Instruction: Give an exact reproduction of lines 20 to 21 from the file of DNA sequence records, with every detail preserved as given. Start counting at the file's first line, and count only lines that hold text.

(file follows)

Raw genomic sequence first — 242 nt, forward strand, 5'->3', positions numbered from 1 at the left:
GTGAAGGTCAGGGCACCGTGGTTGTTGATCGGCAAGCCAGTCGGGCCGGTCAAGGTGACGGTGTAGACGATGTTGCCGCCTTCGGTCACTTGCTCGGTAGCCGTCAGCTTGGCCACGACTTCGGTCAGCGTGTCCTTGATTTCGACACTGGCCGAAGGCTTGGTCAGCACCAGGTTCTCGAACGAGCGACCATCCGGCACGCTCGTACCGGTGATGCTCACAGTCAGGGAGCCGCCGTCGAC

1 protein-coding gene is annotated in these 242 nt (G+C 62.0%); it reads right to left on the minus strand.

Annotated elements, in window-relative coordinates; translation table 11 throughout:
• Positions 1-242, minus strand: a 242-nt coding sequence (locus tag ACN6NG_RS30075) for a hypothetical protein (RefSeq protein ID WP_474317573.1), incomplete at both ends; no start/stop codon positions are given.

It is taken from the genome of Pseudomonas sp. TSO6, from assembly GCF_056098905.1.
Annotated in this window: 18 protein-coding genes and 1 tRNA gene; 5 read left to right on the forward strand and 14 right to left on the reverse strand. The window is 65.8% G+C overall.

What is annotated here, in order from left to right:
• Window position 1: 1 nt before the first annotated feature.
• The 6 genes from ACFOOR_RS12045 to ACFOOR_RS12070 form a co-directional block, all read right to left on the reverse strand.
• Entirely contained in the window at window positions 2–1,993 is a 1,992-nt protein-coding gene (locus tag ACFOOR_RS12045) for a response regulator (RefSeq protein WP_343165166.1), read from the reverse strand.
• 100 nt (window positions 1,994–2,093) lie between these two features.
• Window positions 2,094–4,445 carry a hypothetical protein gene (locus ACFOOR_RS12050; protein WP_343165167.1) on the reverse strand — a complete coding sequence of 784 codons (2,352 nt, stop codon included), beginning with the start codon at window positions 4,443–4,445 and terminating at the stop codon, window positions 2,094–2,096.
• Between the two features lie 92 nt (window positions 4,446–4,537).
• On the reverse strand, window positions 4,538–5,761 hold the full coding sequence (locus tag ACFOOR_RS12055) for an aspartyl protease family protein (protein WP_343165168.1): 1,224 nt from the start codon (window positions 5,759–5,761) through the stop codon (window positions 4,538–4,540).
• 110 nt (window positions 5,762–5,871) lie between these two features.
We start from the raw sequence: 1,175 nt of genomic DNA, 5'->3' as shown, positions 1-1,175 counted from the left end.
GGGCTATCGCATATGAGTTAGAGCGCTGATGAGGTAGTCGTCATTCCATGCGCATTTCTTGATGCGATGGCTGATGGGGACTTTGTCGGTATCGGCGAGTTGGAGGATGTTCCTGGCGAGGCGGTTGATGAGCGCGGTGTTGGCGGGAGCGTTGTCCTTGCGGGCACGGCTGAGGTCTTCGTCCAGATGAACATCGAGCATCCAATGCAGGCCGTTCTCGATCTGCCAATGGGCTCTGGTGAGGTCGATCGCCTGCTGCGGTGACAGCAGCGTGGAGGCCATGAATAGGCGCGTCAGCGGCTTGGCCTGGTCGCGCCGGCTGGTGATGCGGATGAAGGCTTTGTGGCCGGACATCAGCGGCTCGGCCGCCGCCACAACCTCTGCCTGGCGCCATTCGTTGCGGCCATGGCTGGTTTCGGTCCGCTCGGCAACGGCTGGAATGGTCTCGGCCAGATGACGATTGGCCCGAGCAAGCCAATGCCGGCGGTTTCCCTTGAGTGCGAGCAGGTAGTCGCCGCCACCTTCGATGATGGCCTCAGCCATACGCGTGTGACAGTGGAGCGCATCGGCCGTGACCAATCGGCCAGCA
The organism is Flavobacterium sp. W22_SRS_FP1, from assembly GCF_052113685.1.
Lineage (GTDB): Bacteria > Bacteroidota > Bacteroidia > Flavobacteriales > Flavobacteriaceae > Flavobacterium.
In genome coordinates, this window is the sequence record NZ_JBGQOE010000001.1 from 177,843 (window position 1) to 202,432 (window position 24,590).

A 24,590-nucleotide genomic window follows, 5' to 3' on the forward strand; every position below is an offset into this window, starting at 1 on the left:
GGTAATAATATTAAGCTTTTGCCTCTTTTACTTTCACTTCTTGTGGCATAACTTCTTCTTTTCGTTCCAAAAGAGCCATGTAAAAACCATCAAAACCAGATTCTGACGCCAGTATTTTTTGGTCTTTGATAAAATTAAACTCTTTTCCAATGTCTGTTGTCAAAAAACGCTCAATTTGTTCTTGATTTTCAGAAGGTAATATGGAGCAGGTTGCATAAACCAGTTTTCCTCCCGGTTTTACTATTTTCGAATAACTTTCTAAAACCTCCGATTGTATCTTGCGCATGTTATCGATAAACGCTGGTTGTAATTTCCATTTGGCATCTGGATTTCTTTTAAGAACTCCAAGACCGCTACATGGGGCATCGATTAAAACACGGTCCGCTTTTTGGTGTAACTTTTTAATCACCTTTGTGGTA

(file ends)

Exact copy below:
Lineage (GTDB): Bacteria > Bacteroidota > Bacteroidia > Flavobacteriales > Flavobacteriaceae > Flavobacterium.
In genome coordinates, this window is the sequence record NZ_JBGQOE010000001.1 from 177,843 (window position 1) to 202,432 (window position 24,590).